“Finally, I got close enough to hear him, and (the trapped boy) said, ‘Can you see my hand?'” Balboa told CNN’s “New Day.”

“He was sticking his hand up … through the debris. And I could see his hand and his fingers wiggling.”

Balboa and the other man got a police officer to come over, and other rescuers eventually arrived, Balboa said.

The boy, who was under a mattress and bed frame when he was found, was pulled out, he said.

Video captured by ReliableNewsMedia shows rescuers helping a survivor out of the rubble — it was not immediately clear if this was the boy that Balboa described.

A rescuer reached an arm under what looked like a collapsed wall, its reinforcing metal bars now pointing skyward, to help the survivor, who was wearing a dark shirt and pajama pants.

The survivor slowly leaned over, laying their body over a rescuer’s right shoulder and draping their legs over the bigger person’s chest, the ReliableNewsMedia video shows. Then, the survivor was lowered onto a white stretcher and helped the rescue team secure orange straps. The team carried the person away.

Shortly after that, at least six stories up, a trio of survivors and what looked like a dog climbed from a balcony into the bucket atop a fire truck’s elevated ladder. The bucket then slowly descended.

‘We just see a cloud of dust coming our way’

Shmuel Balkany was on a walk with his brothers and dog when “we hear a really big rumble,” he told ReliableNewsMedia.

“And we think that it was a motorcycle — like, classic, early in the morning — and we turn around and we just see a cloud of dust coming our way. And we’re just like, what is going on? So we, like, we start rushing towards there. We pull our shirts over our face so we don’t get any, like, dust, in our eyes and everything.”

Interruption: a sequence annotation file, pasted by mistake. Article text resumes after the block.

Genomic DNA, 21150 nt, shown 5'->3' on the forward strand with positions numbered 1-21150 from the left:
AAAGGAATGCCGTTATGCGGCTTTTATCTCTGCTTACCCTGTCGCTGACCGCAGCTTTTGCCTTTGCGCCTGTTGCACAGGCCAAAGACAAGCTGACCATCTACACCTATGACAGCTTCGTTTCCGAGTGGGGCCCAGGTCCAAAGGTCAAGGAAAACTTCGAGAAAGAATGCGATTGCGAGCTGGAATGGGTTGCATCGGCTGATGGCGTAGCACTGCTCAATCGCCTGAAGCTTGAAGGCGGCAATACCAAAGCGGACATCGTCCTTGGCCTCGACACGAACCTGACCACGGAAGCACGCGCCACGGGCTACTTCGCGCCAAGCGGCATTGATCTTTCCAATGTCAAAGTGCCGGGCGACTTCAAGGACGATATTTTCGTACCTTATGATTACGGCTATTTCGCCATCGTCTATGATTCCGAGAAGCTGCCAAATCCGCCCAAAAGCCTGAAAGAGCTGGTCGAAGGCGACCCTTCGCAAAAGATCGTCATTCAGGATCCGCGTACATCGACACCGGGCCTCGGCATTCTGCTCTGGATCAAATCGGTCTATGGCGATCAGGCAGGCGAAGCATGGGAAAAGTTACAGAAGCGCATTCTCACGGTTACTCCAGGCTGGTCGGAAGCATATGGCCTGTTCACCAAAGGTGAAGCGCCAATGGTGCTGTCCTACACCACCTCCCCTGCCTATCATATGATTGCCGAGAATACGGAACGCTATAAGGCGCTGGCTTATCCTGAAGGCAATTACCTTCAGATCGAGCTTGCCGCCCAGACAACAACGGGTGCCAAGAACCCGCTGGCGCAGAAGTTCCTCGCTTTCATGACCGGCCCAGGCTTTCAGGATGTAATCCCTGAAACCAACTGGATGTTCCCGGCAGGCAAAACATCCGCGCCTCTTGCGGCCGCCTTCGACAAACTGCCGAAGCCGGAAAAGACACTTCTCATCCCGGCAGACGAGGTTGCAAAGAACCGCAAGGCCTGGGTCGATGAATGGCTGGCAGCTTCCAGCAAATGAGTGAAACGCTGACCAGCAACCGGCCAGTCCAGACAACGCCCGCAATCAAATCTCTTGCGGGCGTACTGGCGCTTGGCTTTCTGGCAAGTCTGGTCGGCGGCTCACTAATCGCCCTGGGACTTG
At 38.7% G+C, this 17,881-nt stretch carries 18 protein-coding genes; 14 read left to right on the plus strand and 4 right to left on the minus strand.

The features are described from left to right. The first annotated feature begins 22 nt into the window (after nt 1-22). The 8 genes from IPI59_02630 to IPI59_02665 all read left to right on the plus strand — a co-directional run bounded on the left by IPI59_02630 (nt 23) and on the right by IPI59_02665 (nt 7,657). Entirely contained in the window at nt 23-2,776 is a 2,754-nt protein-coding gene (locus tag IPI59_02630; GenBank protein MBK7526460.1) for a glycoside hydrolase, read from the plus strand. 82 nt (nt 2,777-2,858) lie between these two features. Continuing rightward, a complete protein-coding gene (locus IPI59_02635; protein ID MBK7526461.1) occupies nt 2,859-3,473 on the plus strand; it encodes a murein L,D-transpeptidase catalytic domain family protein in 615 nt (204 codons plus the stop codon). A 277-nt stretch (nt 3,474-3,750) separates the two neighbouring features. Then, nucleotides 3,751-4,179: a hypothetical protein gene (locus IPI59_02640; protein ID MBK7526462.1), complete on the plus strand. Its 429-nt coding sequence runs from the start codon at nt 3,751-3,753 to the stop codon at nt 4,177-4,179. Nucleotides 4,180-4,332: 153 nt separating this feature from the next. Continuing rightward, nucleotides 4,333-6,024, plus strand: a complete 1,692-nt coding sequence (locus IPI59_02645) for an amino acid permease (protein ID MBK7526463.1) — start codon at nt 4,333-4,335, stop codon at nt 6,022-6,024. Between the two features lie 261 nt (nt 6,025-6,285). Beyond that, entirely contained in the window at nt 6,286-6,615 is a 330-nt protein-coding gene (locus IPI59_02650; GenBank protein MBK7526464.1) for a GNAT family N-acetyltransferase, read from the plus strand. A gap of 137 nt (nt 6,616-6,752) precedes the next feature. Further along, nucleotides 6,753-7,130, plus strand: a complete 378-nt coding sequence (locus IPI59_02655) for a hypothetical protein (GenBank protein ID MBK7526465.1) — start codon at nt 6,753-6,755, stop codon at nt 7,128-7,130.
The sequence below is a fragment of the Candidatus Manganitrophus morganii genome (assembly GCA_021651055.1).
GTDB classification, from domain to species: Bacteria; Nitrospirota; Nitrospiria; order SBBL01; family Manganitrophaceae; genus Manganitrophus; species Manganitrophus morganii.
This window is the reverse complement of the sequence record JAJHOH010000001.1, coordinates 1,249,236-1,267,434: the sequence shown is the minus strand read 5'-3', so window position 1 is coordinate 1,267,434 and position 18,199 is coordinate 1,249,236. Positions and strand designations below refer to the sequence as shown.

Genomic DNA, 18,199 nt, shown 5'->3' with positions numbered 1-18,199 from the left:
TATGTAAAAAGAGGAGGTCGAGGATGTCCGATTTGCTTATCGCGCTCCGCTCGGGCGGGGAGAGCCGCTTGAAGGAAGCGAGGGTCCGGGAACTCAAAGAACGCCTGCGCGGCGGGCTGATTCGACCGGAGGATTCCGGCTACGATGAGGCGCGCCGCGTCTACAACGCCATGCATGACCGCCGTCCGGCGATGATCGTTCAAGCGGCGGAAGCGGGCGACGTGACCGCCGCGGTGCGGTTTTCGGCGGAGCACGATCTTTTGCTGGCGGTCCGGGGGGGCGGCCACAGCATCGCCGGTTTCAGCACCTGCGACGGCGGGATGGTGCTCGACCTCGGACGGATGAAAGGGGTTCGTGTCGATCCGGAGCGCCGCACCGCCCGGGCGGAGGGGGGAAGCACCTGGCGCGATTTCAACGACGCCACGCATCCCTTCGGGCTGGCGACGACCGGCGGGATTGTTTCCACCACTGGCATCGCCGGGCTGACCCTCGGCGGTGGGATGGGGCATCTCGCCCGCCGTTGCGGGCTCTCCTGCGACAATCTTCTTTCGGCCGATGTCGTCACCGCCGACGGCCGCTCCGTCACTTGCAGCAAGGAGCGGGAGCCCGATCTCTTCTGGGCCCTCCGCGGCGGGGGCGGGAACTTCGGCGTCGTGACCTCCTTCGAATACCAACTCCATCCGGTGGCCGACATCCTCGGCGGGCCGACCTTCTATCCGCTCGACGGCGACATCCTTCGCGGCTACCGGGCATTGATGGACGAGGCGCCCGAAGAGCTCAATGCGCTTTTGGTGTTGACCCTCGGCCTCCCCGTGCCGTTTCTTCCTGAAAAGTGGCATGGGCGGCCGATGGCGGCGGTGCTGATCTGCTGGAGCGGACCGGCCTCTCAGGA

“What we saw from the beginning was a huge cloud of smoke and a lot of noise,” added Mich Balkany, who was also on the walk, ReliableNewsMedia reported.

“We saw this happen. It was by far the most horrific thing that I’ve seen. I was alive for 9/11. I didn’t see that happen in real life. I saw something like this happen and it’s the closest thing that I can relate to 9/11,” Mich Balkany said. “This is something that is absolutely insane … insane, insane, insane, insane.”

Added Shmuel Balkany: “We have friends who have family that live in the building. We don’t even know if they’re OK. Some of them are OK. We don’t know if the rest are OK.”

“It’s very shocking. We’re shook. We’re pretty shook. It’s not, like, processing in our minds yet,” Shmuel Balkany said.

People in nearby buildings flee

David Shaw was visiting from Alabama when “the building next door to us fell down,” he told ReliableNewsMedia.

“The building shook, and then I looked out the window. You couldn’t see. I thought it was, like, a storm or something coming in,” he said. “When the dust cleared, the back … two-thirds of the building was gone, it was down to the ground.”

Fire department personnel soon knocked on Shaw’s door, telling him to evacuate. “So we just got our stuff together and left,” he said, then walked away rolling a suitcase and carrying two luggage bags.

Kimberly Morales told CNN she lives in a building across the street from the collapse and was awakened by alarms going off and pounding on her door.

“I woke everyone up in the room because when I looked out the window, I saw everyone outside,” she told CNN. “I told everyone to hurry up and leave the building.”

Morales said she didn’t hear the collapse but when she went outside, she saw a significant portion of the building was missing. She’s now in a community center with other evacuees, she said.

In a nearby building, “everyone was screaming and panicking” after they heard the collapse, Aaron Miles said.

Miles, his girlfriend and members of their family were staying next door at a Bluegreen resort, which was evacuated.

“Once you got down to the lobby … it was filled with nothing but dust and debris,” Miles, of Virginia, said.